Concatenating a list of strings in T-SQL

Remember how clumsy it was to concatenate string identifiers of child records within a sub-SELECT and adding this artificial FOR XML PATH('')? (if you don’t remember)

Writing plain SQL again after a long time, I found the “new” function STRING_AGG (introduced in SQL Server 2017) to be a great simplification. I guess mainly because the sub-select can be inlined and the whole SELECT can be GROUP BY’d.

Case in point, I needed to find out which database tables have unique indexes defined, and which columns they indexed.

Here’s the magic:

select o.name, i.name,
    STRING_AGG(c.name, ', ') WITHIN GROUP (ORDER BY ic.index_column_id)
from sys.index_columns ic
inner join sys.indexes i 
    on ic.object_id = i.object_id and ic.index_id = i.index_id
inner join sys.objects o on i.object_id = o.object_id
inner join sys.columns c 
    on ic.object_id = c.object_id and ic.column_id = c.column_id
where o.is_ms_shipped = 0 
and o.name not like '%_history'
and i.is_primary_key = 0
and i.is_unique = 1
group by o.name, i.name
order by 1, 2

Constructing Type-Safe SQL Statements from ORM Classes

Suppose you have a database application, and the database tables are mapped onto C# classes as used by an ORM such as Entity Framework or NHibernate.

Suppose you need to construct an SQL statement manually, because your ORM does not support or implement (or interface to) a given SQL feature.

Of course, you can always write the SQL statement manually, and query data using EF’s Database.SqlQuery() or NHibernate’s CreateSQLQuery().

The problem I found is that as soon as the data model changes, these manually crafted SQL statements are bound to fail.

Let’s have a look at a simple SELECT statement involving a JOIN of two tables (of course ORMs manage such a query, this is just an illustration):

SELECT s.Name AS SupplierName, a.ZipCode AS AddressZipCode, 
       a.City AS AddressCity, a.Street AS AddressStreet
FROM  Supplier s
INNER JOIN Address a ON s.AddressId = a.Id

The statement includes table names, table aliases, table column names, and column aliases, and I want to construct the column names for the SQL statement from the ORM’s mapped classes.

Gladly I already have the GetPropertyName() function to retrieve as class’s property names, so we can focus on enumerating them:

public static string EnumerateColumns<T>(
    string tablePrefix, 
    string columnPrefix, 
    params Expression<Func<T, object>>[] columns)
{
    return string.Join(", ", 
        columns.Select(c =>
            (tablePrefix != null ? (tablePrefix + ".") : "") +
            GetPropertyName(c) +
            (columnPrefix != null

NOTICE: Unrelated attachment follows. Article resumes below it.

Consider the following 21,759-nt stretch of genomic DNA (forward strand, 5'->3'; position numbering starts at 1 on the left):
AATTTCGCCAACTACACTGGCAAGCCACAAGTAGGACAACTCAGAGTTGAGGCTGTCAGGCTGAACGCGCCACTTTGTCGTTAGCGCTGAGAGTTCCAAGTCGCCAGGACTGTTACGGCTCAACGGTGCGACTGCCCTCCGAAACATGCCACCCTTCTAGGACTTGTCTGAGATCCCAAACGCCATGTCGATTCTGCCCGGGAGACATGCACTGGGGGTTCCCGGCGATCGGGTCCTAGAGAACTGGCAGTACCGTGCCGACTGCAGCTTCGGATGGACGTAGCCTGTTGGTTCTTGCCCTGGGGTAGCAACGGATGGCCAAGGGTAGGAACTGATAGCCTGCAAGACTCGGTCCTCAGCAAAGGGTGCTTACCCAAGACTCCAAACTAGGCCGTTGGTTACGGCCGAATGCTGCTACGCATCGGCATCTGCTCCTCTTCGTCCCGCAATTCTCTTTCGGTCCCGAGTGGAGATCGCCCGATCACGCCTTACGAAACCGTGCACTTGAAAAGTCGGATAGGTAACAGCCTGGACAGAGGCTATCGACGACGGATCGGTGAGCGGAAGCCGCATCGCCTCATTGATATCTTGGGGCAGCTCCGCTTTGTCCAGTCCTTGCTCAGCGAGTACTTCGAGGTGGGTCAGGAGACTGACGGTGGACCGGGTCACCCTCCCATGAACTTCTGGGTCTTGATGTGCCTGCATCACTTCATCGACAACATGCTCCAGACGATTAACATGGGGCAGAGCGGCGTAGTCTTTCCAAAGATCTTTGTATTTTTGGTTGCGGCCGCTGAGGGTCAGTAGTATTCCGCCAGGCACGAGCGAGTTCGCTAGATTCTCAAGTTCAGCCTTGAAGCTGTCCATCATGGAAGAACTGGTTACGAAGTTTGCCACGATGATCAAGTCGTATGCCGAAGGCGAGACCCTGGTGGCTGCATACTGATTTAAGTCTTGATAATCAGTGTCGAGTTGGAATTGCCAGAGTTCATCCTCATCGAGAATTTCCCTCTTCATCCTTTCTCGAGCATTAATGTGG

? (" AS " + columnPrefix + GetPropertyName(c)) 
                : "")));
}

So we have a function handling optional table aliases and optional column name prefixes, which we can invoke for every joined table of our statement:

var sql = "SELECT "
    + EnumerateColumns<Supplier>("s", "Supplier", s => s.Id, s => s.Name)
    + ", "
    + EnumerateColumns<Address>("a", "Address", 
        a => a.ZipCode, a => a.City, a => a.Street)
+ @"
FROM " + nameof(Supplier) + @" s
INNER JOIN " + nameof(Address) + " a ON s." 
    + nameof(Supplier.AddressId) + " = a." + nameof(Address.Id);

Console.WriteLine(sql);

There is a little bit of cheating hidden in this code, assuming that table names match their class names, and column names match their property names. If they names differ, you can mark up the class declaration with some attribute and query it using GetCustomAttributes(), or EF’s pluralization service (if it is used).

The full code for this article available on my GitHub.

Updating TortoiseGit to use github’s Personal Access Token

I recently got github’s email on their changes to authentication tokens, but of course ignored as long as I could.

We recently updated the format of our API authentication tokens, providing additional security benefits to all our customers.

So today was the day to update my local authentication token in TortoiseGit.

I headed over to github’s Personal Access Token page to generate a new token.

But it was not really clear how to add it as authentication for repositories existing on my local PC.

After some google-fu, I opened the TortoiseGit Settings dialog in the root directory of one of my repositories,

TortoiseGit credentials (right-click on repository directory)

changed the Credential helper to Advanced, and entered my github username.

The next TortoiseGit/Push… command open an authentication dialog where I copied the github token in the password field.

After the push was completed, I could verify that the new token was added in Windows under Control Panel / Accounts / Credential Manager / Windows Credentials

Updated Windows credentials

Renaming files after their time stamp in Ubuntu

Downloading data files from certain web sites, the data files usually either are already named after their creation timestamp, or they end with subsequent numbering (1), (2), … in their names.

To rename such numbered files, I found that the date -r command displays a file’s modification timestamp, which can be formated with the +format option: